Lawmakers take another crack at Florida property insurance
TALLAHASSEE — An ambitious property insurance rewrite with everything including the kitchen sink(hole) has been filed and will get its first public hearing next week as lawmakers try again to reduce costs for the industry.
From making it harder for public adjusters to re-open old claims to holdbacks of payouts pending proof of repairs, the bill (SB 408), sponsored by Sen. Garrett Richter, R-Naples, bears many similarities to legislation vetoed by Gov. Charlie Crist last year , who during his independent campaign for the U.S. Senate argued that part of it would raise rates in difficult economic times.
Richter, chairman of the Senate Banking and Insurance Committee, said the bill is a template for a final product that may not emerge until well into the session. The bill is expected to get its first hearing on Tuesday before Richter’s committee.
“I’m sure we’re going to see many changes between the bill that’s filed and the bill that we finally come up with,” Richter said earlier this month. “This bill is a starting point in that discussion.”
Among the provisions are:
- Allowing insurance companies to hold back a portion of claims payments until the policyholder shows proof that repairs and replacements are indeed taking place. Insurers have argued that Florida is one of the few states that requires insurers to pay claims up front and does not require proof that claims are not simply being pocketed.
- Reducing to three years the length of time a policyholder can re-file a claim, down from the five-year window now on the books.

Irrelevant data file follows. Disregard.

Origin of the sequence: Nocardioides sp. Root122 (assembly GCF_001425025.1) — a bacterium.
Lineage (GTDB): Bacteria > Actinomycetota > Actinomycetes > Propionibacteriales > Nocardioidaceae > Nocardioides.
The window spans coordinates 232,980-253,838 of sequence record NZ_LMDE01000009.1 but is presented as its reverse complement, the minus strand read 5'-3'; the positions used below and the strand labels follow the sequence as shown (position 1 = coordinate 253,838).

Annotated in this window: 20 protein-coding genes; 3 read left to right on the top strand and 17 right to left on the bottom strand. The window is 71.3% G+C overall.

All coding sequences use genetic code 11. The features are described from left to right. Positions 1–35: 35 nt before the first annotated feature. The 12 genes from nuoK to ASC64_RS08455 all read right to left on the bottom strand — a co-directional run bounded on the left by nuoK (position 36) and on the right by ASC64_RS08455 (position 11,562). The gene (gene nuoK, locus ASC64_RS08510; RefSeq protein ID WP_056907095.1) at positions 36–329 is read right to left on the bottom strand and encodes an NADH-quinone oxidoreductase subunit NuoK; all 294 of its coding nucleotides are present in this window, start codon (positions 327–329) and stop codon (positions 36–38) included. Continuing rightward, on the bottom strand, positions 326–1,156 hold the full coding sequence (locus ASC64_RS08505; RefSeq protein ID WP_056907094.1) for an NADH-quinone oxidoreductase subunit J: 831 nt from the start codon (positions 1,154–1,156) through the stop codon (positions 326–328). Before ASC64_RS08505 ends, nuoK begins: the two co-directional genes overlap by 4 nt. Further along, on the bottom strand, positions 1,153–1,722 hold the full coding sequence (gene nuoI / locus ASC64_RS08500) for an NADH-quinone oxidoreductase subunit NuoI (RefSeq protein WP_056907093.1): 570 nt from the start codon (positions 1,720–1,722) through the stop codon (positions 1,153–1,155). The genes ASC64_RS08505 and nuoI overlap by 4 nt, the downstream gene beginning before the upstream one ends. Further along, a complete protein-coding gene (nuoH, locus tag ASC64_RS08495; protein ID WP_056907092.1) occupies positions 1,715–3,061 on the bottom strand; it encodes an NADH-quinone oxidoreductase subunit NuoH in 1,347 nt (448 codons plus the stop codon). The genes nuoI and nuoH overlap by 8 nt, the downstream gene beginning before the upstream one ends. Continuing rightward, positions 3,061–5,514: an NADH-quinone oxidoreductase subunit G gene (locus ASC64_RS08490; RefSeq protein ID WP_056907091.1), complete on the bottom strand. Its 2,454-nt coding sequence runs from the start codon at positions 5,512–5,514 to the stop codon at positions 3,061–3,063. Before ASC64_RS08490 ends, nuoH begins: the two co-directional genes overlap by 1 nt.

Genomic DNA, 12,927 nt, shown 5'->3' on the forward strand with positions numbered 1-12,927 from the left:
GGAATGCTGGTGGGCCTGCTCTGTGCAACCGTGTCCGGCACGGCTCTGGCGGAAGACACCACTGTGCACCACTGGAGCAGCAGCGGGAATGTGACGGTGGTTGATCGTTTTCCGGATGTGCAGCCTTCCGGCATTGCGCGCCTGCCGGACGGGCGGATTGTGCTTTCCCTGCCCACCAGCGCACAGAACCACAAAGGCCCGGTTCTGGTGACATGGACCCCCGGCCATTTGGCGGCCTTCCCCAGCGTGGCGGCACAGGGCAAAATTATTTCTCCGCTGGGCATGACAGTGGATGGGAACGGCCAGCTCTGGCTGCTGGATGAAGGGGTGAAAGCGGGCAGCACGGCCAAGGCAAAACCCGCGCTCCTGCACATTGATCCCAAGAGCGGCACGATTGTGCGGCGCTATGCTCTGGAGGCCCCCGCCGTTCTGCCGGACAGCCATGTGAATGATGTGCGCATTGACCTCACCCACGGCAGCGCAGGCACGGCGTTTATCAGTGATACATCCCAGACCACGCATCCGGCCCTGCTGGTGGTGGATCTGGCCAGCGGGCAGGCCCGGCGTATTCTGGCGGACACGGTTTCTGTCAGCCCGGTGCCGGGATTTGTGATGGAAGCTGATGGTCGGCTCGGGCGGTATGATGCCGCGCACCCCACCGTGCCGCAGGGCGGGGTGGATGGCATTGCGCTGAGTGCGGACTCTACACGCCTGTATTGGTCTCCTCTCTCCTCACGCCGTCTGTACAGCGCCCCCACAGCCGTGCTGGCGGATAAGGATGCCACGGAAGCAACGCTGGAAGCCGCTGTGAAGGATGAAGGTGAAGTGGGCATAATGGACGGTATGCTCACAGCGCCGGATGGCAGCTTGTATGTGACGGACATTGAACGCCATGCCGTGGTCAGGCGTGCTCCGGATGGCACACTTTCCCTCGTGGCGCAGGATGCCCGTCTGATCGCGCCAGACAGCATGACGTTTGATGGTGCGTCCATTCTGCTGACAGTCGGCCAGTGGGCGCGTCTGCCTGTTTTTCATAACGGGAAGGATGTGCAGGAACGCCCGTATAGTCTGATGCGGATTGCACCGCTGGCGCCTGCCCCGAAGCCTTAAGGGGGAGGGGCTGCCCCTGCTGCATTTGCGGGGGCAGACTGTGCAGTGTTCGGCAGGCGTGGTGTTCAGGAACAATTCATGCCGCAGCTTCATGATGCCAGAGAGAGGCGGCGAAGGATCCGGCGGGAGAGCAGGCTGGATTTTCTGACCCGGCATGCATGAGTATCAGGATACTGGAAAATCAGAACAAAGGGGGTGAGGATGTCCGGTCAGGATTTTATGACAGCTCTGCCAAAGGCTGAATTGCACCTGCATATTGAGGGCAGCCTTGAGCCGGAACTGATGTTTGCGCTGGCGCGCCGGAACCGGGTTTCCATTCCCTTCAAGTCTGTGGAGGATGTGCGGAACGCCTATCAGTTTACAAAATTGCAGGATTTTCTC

- Shifting the burden of proof in contested sinkhole cases from an insurance company burden to prove damage wasn’t caused by a sinkhole to a policyholder burden to prove it was. It also would require sinkhole work to be under contract before full payment is made.
- Placing restrictions on public adjuster advertising and capping commissions public adjusters can take on re-opened claims.
- Allowing an insurer to cancel a policy within 45 days if state regulators determine the cancellation serves the public or policyholder’s interest.
The industry tried to push through a similar broad ranging bill last year, and was disappointed by Crist’s veto. Crist left office earlier this month, and Gov. Rick Scott is thought to be more sympathetic to the industry. Scott hasn’t specifically commented on the new legislation.
One notable omission in the new proposal from last year’s bill is a provision to allow insurers to raise rates up to 10 percent annually to adjust for inflation and changing reinsurance costs without having to go through full blown hearings before the Office of Insurance Regulation, which annually calculates increases in those cost drivers.